‘Melancholia’ Is A Beautiful Portrait Of Depression And The End
Melancholia: 5 out of 5
Justine: Life is only on Earth. And not for long.
Based on the peppy title I have given to this review, audiences should know they should be bracing themselves for doom; although I could be misleading you, were you not to look further. Earlier in 2011, Terrence Malick arose from the depths of wherever he goes in the many years in between his films to bring us Tree of Life, a beautifully made film about the beginning of life and its meaning, presented in an obscure and esoteric sort of way. Now, on the other side of that we have the latest from Lars Von Trier, Melancholia, which is a beautifully made film about the end of times, presented in a slightly less esoteric sort of way. The various elements that make Von Trier films unique are all present here (which also tend to make his films quite divisive among audiences), but I actually found this film to be fairly accessibly, despite it being centered around depressing individuals and moving at what some would consider a languid pace. And with all of that out of the way, I will also add that I loved all of it.
Melancholia opens with an 8-minute prologue, utilizing the music of Richard Wagner’s Tristan und Isode juxtaposed with very slow motion imagery of various figures and objects going through dreamlike motions. At the same time, there are also images of space, with a giant planet eventually colliding with and destroying the earth. The film is then divided into two parts. In the first part, titled “Justine”, Kirsten Dunst and Alexander Skarsgard star as Justine and Michael; a couple having their wedding reception at the expansive home of Justine’s sister, Claire (Charlotte Gainsbourg), and her husband John (Kiefer Sutherland). During the reception, Justine becomes more and more sad and desperate, as she deals with the presence of her divorced parents (John Hurt and Charlotte Rampling), her stern advertising-executive boss (Stellan Skarsgard), and even her new husband. While the night goes on, Justine also notices a very specific star that appears to be shining brighter than the others.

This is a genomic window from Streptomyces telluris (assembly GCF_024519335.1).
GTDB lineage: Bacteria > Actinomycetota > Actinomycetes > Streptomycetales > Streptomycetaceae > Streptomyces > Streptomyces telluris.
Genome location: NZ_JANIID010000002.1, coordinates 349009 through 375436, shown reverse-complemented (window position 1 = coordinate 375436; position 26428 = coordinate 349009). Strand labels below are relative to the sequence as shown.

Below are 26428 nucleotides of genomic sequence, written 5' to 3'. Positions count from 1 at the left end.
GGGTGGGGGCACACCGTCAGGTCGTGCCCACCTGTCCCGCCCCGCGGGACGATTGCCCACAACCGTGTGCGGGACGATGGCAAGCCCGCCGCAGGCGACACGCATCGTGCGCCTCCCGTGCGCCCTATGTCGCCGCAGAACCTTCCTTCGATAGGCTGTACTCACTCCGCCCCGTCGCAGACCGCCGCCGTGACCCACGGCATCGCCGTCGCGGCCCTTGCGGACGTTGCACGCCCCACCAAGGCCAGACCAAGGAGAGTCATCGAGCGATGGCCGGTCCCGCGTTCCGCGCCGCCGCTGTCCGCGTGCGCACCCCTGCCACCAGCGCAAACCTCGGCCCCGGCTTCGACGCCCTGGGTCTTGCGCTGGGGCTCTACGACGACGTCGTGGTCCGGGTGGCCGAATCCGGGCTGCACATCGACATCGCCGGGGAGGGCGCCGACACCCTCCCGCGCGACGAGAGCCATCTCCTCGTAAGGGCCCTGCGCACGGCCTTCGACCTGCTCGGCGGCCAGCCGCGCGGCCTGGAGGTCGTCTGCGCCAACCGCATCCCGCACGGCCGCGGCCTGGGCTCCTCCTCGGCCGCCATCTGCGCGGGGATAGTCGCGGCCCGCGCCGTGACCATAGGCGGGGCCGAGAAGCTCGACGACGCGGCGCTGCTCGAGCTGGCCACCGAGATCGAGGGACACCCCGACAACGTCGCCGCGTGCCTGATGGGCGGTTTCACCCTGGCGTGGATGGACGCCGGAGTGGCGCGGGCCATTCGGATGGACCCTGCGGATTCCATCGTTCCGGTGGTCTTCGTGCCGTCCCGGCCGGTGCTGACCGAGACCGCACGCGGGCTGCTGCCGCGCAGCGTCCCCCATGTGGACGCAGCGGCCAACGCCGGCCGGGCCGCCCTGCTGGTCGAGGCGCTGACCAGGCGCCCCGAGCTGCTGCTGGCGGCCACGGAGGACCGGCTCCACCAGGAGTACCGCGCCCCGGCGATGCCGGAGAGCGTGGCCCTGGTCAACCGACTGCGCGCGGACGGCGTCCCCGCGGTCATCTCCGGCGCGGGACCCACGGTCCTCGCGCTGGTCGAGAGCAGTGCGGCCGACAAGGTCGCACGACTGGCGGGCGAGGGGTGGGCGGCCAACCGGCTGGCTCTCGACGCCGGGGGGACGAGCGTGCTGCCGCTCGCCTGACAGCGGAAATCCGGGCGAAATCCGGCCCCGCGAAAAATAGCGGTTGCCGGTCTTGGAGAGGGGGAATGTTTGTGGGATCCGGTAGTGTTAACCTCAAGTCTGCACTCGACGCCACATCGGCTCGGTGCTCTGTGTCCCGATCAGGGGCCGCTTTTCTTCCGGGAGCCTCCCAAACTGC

The second part of the film, titled “Claire”, takes place weeks after the wedding, with Justine now in a state of serious depression and staying with Claire, John, and their son Leo. At this point in time, everyone now realizes that the brightly shining star is actually a rogue planet, Melancholia, which is very close to approaching earth. John, an astronomy enthusiast, is optimistic that Melancholia will pass earthy by and also present the once-in-a-lifetime opportunity to witness the “fly-by” of another planet. On the other side of things, Claire has become very worrisome over the possibility of Melancholia actually colliding with the earth, ending all life as we know it. As Melancholia continues to approach, Justine also has interesting reactions, bringing her away from her depression.